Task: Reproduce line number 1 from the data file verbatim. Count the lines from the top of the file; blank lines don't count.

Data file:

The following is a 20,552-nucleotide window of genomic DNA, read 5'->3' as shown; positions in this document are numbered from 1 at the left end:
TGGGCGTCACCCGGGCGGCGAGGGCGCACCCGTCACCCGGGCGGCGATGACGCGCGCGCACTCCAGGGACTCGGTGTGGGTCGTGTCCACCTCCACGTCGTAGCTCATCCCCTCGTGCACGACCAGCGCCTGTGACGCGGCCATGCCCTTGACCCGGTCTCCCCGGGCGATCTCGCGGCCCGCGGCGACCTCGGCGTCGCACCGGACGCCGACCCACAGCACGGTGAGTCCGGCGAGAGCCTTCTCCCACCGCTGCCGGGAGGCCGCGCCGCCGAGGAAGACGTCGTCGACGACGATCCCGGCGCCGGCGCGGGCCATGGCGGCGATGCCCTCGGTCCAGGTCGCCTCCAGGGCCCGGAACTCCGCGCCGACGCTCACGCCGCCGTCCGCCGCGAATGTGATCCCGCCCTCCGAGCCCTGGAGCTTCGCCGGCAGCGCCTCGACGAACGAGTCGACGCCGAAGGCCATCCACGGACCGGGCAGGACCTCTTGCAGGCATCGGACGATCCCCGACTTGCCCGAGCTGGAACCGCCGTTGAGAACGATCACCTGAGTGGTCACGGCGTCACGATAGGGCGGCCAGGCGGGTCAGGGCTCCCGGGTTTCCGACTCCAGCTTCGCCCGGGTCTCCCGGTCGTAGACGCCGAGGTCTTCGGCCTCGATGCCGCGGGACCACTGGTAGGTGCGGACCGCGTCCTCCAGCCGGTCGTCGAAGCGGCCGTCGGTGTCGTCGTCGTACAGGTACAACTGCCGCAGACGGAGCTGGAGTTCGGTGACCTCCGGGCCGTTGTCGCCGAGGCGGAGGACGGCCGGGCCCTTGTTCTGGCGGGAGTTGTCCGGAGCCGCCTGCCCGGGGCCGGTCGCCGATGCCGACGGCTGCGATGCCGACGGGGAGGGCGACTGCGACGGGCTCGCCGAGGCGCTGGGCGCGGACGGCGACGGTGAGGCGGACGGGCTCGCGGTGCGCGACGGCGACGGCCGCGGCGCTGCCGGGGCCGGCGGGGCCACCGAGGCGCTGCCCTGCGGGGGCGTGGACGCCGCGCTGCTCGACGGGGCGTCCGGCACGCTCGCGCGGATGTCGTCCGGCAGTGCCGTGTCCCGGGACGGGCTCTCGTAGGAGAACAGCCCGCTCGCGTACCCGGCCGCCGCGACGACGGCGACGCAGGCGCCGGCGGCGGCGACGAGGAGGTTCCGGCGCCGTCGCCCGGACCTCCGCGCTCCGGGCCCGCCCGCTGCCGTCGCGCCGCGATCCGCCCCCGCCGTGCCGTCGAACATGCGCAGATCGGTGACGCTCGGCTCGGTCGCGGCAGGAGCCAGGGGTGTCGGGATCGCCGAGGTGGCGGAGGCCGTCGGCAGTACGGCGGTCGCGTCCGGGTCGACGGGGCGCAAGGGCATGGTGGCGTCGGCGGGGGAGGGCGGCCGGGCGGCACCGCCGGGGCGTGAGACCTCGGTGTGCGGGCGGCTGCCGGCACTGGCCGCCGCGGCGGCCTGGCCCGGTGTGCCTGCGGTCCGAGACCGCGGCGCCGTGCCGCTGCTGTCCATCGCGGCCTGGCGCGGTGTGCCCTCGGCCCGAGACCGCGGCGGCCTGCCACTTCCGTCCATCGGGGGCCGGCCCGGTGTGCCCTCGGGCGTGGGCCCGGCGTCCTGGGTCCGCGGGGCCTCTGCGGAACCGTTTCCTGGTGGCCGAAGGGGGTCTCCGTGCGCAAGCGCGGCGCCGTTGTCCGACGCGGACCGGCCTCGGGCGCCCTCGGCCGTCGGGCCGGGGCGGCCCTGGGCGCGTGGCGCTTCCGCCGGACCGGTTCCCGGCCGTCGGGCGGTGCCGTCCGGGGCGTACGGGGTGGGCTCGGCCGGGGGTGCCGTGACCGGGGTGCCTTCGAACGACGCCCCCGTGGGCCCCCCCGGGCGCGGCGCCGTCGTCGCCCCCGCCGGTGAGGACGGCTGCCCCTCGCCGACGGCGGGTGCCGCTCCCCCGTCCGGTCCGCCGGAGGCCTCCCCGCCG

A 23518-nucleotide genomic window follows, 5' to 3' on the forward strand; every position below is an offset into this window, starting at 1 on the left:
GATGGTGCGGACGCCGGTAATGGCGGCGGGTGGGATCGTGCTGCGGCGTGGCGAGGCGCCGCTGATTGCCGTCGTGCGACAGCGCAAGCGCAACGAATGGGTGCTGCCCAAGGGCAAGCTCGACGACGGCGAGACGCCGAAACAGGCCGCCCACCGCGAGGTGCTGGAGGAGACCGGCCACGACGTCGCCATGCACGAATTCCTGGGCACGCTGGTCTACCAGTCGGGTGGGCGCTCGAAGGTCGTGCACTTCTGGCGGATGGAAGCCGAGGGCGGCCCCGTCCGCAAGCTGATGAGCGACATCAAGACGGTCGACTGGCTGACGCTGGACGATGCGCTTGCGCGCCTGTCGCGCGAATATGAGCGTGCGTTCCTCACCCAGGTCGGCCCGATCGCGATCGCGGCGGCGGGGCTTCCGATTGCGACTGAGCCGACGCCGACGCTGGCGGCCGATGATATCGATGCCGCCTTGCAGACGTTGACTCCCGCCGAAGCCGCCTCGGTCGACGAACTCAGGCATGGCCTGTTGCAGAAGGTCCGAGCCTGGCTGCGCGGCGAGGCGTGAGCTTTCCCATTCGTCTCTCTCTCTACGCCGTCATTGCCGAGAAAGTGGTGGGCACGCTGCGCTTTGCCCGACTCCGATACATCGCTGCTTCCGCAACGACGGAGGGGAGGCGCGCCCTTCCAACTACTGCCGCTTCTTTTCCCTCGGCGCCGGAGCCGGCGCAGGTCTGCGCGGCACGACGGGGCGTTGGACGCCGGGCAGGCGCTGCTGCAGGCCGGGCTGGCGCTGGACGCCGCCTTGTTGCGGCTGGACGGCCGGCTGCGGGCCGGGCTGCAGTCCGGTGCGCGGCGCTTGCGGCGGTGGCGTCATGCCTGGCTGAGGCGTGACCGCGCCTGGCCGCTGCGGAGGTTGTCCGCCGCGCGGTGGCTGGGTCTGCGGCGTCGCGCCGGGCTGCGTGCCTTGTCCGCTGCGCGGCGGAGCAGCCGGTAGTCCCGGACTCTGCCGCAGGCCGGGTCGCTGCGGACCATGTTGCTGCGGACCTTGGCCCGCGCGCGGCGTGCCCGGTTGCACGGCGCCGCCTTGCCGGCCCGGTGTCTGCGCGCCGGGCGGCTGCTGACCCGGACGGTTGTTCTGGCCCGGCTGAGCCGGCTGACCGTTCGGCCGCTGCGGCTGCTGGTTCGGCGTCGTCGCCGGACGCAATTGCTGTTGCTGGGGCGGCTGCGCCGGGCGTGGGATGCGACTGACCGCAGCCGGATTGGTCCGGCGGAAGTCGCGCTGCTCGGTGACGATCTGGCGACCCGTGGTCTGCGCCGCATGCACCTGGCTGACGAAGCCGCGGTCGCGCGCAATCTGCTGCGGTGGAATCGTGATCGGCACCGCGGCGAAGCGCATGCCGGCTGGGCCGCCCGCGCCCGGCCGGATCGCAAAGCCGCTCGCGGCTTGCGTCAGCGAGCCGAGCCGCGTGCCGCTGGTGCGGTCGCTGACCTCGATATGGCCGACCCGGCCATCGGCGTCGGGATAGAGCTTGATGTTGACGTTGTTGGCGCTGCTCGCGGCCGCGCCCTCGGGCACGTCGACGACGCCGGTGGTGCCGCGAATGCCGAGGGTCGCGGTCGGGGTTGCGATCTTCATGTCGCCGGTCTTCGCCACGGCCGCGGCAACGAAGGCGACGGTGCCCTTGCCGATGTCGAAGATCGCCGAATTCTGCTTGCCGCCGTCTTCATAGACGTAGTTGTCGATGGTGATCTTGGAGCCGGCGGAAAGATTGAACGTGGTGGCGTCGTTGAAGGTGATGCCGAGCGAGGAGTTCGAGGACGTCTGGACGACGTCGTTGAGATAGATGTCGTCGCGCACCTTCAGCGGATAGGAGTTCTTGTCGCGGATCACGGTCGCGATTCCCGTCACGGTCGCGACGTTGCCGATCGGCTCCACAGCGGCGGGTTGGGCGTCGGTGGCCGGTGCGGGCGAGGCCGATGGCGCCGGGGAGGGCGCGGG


The following is a 20,552-nucleotide window of genomic DNA, read 5'->3' as shown; positions in this document are numbered from 1 at the left end: